Not to overdo it on Pinterposts, but the recent onslaught of friends, acquaintances, and everyone-else on Pinterest has led me to think of some rules. In pirate fashion, these are actually guidelines, and the purpose is to ensure that Pinterest is useful and interesting for you - because, quite honestly, it's not really a social network. It's a network, and a society, but it's mostly a silent one. Pinterest comments are rare, and the best followers and followeds are more often than not complete strangers. It's about meeting one another in the places your aesthetic tastes lie. Who you are behind your tastes is secondary. I will never meet Mary Beth Burrell, but I love her outrageous 433 boards. I will never meet Maia Then, but we swap typography pins on a regular basis, without overt acknowledgement.

1. To begin with, you shouldn't join Pinterest just because "everyone else is doing it." You can browse your friends' boards without making your own, so don't feel like you have to make an empty profile unless you start seeing pictures everywhere that you don't want to lose!

Because that is the ultimate point. To keep all the pretty things you see together in one unforgettable place. It has nothing to do with how many followers you have, or how often you are repinned. Those things are nice affirmations of your style-sense, but if you have 100 followers and five pins, you're missing the point.

2. There are three things you can do to someone else's pin (other than commenting or ignoring, which would make five...). You can report it, which you should do if it is inappropriate, the guidelines for which are outlined under Pin Etiquette, which you should read before you begin. Seriously. My mother's on Pinterest. Let's keep it clean.

Other than that, you can "like" it, or you can "repin" it. Liking a pin does more than just stamp the pin with an effervescent symbol of your approval. It stores the pin in one big folder of your very own that says "Likes." The pins you like do not show up in the feeds of pinners who follow you, so it's a wonderful way to quickly collect little things here and there that you don't want to forget (a recipe or how-to-clean-with-lemon-slices tutorial) but that you also don't necessarily want cluttering up your follower's home pages.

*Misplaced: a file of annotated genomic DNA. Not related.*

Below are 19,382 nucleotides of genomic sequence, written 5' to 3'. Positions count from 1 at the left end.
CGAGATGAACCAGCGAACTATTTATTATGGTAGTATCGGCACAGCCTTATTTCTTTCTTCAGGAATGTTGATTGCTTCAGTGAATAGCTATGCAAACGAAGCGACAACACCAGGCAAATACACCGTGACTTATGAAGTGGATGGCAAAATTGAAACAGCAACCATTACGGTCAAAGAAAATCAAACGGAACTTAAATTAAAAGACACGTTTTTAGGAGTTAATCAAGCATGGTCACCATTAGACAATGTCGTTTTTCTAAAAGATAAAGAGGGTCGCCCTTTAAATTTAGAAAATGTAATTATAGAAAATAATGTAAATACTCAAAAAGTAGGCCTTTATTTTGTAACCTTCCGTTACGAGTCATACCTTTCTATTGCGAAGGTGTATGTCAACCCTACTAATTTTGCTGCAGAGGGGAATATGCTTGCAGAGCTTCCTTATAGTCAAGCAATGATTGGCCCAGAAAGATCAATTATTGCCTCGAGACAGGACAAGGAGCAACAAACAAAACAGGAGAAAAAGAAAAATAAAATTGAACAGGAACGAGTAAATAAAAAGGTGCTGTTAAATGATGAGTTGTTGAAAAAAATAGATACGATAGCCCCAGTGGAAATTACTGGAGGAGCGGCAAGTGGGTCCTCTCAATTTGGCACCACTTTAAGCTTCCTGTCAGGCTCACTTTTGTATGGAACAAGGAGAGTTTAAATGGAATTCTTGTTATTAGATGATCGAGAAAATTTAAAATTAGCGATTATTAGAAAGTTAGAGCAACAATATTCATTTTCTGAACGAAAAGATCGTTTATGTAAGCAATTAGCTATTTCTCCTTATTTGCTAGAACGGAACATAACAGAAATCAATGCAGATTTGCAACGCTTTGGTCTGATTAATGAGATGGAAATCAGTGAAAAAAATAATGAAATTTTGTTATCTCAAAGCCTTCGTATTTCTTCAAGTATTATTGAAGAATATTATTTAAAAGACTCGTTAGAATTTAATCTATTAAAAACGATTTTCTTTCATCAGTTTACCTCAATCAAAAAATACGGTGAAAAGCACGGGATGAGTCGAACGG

You should have a code concerning what you pin, an internal guideline, a sense. You should pin the things you don't want to live without. The things you want to somehow, with or without effort, incorporate into your life. Things that make your eyes widen slightly, or a smile form, or even the tenderest tear fall. They should be things you want to look at again in five years, and in ten. Pin what moves you. Pin what you care about. Because you are amassing a collection. And if you collect a load of crap, it will be your pinterburden for all time.

3. When pinning from a website other than Pinterest itself, try your darndest to pin from a solid original webpage. One that will not change its content. This is called a permalink. Be careful of this especially when you pin from Tumblr or other similar sites. I cannot tell how many times I have tried to locate the original source of a pin only to find myself trolling through dozens of pages on someone's Tumblr or blog. It's not just about convenience, though. It's about crediting your sources. A photographer should be findable from his/her photograph. A designer should be findable from his/her quirky logo. This isn't just a guideline, either. Pinterest asks you to do it, and plenty of artists, designers, photographers, companies in general, etc. are legitimately worried about the implications of Pinterest when the sources of things are not maintained. Honor the artist.

These are only three pinterules, but they should be all you need, at least as you get going. In the meantime, here are some other great pinners to follow:

Have fun!

*Note, graphic above came from here.

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